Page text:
Australian cases 1
This page considers Australian whistle-blowing cases,
of principles, practice and legislation.
It covers -
Harris and Qintex
Australian property, retail and broadcasting conglomerate
- fuelled by bank loans and its founder's ego - collapsed
in 1989 after Director Ted Harris alerted the national
companies regulator to concerns
that unauthorised payments of several million dollars
had been made to the chief executive's personal company.
Qintex features in Trevor Sykes' The Bold Riders:
Behind Australia's Corporate Collapses (North Sydney:
Allen & Unwin 1994).
Whistleblowing through disclosure of confidential internal
memoranda and correspondence from legal advisers revealed
that Partnership Pacific, a subsidiary of Australia's
second largest retail bank, had arguably misled some customers
and behaved improperly
The consequences of that impropriety included personal
bankruptcies and loss of family farms. Former Westpac
executive John McLennan faced substantial legal costs
(an Australian court ruled in favour of the bank regarding
copyright and confidentiality breaches); the damage to
the bank's reputation was intangible. It has been suggested
that perceived mishandling of public relations contributed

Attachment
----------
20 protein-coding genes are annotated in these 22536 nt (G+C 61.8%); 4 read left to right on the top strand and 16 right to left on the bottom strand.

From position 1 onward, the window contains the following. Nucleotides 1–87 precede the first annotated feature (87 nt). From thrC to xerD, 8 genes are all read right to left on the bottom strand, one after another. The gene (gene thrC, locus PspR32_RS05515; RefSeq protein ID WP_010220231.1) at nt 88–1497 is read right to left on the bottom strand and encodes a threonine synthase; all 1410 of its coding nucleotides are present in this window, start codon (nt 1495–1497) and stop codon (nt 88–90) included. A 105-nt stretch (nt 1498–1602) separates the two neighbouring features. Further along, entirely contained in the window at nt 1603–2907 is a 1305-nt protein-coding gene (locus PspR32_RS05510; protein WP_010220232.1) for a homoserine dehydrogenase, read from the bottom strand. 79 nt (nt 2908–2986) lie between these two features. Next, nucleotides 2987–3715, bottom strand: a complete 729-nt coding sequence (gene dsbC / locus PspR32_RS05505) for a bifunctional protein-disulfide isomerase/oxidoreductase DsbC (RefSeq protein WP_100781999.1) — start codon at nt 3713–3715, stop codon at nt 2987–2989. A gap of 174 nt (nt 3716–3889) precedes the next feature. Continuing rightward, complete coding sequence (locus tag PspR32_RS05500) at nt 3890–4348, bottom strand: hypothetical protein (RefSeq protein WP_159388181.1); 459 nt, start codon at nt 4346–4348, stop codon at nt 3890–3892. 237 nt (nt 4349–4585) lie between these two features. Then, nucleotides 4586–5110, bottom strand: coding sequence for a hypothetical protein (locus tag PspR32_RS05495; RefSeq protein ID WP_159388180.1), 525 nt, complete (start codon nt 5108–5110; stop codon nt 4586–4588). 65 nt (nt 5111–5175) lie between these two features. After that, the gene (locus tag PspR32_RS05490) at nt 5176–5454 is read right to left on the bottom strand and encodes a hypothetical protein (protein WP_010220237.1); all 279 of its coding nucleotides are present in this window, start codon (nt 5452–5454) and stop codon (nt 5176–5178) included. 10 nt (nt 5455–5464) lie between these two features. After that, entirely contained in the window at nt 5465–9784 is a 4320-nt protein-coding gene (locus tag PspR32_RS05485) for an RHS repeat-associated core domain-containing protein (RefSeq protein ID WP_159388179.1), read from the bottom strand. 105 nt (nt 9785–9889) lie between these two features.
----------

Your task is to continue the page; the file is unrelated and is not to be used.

to the resignation of the Westpac CEO.
The bank incurred no government penalties but exposure
of the documentation in Parliament after suppression orders
initially prevented publication in the media appears to
have led to better treatment of some affected customers.
The Affair features in Edna Carew's Westpac: The Bank
that Broke the Bank (Sydney: Doubleday 1997), Quentin
Dempsters's Whistleblowers and Graham Hand's
Naked Among Cannibals: What Really Happens Inside
Australian Banks (St Leonards: Allen & Unwin
2001). Anne Lampe's 1997 ACIJ 'Westpac Letters' Symposium
offers a journalist's perspective.
and the Iraq war
Defence analyst Andrew Wilkie resigned in 2003 from the
Australian Office of National Assessments in conjunction
with criticism of use of intelligence reports during military
action against the Hussein regime in Iraq. He provides